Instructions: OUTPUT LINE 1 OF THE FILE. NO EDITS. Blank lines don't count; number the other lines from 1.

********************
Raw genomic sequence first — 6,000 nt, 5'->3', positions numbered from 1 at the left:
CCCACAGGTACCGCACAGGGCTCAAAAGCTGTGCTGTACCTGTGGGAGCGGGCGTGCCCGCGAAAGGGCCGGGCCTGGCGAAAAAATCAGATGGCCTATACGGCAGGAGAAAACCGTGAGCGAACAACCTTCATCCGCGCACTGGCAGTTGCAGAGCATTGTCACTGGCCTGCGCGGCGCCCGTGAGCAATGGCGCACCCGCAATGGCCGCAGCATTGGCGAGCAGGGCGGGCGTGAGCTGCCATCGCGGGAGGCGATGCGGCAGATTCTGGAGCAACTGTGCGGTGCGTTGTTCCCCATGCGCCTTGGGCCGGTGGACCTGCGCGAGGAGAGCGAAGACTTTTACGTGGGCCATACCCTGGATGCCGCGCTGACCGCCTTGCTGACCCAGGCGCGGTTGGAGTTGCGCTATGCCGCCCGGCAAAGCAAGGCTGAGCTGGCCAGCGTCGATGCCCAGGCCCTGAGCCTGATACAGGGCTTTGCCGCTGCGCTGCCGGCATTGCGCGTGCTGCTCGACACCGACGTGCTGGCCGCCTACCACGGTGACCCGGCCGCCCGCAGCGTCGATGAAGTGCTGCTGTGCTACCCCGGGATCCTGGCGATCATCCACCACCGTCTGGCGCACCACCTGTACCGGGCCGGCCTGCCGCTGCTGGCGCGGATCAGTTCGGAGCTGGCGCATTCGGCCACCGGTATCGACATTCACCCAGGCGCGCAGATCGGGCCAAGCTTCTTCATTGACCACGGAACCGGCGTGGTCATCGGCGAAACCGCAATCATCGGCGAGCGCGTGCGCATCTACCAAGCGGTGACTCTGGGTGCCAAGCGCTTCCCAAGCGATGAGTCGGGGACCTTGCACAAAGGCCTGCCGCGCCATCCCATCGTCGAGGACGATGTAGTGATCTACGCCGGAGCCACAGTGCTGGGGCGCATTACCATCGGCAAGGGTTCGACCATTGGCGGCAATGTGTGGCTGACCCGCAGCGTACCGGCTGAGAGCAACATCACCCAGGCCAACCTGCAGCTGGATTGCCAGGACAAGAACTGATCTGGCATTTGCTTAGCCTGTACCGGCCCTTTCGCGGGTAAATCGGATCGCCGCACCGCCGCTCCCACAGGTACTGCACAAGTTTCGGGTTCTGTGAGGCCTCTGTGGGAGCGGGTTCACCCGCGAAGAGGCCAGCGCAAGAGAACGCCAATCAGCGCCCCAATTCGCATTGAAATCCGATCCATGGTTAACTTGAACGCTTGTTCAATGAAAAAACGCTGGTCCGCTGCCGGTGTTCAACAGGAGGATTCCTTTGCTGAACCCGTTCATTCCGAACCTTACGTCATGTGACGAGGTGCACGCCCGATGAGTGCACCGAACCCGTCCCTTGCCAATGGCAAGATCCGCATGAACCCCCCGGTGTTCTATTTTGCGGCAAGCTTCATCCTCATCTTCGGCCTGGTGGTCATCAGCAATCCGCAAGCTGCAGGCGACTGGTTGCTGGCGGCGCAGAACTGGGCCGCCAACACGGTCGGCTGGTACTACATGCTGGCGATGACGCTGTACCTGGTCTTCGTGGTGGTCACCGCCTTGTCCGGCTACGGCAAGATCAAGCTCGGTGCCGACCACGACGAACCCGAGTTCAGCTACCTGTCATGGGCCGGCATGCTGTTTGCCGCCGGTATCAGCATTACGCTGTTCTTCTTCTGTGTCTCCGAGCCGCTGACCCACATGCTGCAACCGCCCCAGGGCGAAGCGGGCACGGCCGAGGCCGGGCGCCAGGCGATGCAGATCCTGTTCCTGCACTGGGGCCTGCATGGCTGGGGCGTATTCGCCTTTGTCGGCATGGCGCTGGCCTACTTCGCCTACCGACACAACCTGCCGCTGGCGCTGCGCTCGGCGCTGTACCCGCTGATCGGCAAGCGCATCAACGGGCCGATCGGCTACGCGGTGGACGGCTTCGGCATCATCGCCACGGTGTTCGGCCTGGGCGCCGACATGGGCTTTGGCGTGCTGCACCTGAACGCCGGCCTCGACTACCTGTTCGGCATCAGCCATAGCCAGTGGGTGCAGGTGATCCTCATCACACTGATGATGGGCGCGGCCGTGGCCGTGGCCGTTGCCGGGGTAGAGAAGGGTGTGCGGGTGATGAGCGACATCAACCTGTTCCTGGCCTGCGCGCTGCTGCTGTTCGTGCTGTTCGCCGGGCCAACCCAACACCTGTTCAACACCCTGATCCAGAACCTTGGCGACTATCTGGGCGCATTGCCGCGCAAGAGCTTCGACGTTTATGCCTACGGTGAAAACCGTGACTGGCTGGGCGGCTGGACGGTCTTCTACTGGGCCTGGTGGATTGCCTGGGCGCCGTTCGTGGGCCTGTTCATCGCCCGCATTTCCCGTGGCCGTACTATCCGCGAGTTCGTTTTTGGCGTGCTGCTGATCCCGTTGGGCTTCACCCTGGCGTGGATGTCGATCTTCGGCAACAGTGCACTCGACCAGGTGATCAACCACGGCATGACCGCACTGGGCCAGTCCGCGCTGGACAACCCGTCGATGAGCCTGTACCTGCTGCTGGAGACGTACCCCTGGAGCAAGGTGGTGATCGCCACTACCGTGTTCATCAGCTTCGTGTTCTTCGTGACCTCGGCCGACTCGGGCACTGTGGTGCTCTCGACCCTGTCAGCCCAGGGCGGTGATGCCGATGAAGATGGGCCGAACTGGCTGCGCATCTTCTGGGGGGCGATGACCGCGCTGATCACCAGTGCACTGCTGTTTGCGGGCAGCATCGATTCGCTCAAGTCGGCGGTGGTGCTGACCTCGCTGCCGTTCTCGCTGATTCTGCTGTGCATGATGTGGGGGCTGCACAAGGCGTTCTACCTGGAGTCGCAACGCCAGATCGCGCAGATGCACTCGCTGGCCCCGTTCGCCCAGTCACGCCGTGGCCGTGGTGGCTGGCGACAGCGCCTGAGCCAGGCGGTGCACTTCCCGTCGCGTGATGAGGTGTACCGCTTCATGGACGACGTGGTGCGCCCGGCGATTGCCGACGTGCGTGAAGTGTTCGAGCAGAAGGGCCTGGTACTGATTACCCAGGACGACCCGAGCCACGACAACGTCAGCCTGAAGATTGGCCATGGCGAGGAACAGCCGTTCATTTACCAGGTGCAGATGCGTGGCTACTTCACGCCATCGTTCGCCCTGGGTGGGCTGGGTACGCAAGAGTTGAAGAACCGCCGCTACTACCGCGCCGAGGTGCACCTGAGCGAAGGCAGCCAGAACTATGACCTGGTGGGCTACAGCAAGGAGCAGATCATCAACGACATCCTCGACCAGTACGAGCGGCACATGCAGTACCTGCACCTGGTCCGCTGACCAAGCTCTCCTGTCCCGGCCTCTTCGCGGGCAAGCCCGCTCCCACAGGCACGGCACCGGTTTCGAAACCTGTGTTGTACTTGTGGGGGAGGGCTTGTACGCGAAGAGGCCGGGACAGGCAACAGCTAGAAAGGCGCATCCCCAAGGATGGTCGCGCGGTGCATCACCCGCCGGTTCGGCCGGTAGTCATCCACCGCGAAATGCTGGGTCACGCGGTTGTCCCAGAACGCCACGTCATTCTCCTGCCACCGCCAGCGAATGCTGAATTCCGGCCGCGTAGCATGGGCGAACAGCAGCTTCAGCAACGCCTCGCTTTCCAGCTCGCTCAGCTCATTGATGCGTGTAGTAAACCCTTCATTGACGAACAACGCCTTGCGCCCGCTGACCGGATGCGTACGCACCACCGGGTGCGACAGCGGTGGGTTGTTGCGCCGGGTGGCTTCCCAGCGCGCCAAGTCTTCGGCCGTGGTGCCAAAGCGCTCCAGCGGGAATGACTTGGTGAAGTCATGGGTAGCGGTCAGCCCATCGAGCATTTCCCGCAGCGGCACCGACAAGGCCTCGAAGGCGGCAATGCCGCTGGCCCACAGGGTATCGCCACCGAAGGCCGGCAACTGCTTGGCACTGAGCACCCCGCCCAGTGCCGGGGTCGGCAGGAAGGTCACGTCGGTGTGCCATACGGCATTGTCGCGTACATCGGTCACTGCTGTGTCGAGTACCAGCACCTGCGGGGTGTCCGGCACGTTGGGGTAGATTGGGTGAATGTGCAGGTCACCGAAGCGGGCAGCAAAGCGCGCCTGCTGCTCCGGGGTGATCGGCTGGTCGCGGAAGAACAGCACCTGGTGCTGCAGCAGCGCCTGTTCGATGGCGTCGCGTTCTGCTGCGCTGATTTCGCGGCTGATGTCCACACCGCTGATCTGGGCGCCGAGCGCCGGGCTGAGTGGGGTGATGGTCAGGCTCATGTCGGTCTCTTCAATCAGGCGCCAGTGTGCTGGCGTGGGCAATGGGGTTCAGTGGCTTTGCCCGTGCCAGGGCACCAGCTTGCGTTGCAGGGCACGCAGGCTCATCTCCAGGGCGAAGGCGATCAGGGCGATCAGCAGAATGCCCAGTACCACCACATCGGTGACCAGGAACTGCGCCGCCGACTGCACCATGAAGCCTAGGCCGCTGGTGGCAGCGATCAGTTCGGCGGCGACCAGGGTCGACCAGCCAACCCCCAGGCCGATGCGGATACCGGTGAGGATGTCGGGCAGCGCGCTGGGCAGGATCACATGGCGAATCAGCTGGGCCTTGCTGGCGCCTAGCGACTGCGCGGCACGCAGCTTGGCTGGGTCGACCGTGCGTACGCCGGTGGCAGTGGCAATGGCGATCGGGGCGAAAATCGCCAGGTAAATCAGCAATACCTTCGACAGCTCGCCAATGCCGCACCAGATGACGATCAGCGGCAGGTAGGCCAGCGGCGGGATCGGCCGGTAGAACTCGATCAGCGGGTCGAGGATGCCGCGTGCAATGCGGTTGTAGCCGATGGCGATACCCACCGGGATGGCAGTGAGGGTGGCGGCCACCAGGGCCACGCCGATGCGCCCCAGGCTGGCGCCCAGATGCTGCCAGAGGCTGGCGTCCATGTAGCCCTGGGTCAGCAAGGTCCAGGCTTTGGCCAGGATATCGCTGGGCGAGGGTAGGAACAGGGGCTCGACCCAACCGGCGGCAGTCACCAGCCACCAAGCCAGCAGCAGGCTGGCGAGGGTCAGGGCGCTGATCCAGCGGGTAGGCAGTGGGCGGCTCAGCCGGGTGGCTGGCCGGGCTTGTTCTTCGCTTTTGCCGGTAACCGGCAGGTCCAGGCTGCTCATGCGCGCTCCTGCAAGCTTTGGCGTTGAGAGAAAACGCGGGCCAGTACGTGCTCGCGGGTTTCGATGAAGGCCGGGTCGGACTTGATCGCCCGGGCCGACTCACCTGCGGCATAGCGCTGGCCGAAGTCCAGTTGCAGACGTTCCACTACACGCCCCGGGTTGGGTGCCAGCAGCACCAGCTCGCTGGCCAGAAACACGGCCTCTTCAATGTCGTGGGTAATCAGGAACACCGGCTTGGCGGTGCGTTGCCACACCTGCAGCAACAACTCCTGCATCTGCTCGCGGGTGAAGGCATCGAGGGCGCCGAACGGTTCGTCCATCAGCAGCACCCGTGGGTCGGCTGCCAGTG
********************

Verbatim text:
Raw genomic sequence first — 6,000 nt, 5'->3', positions numbered from 1 at the left: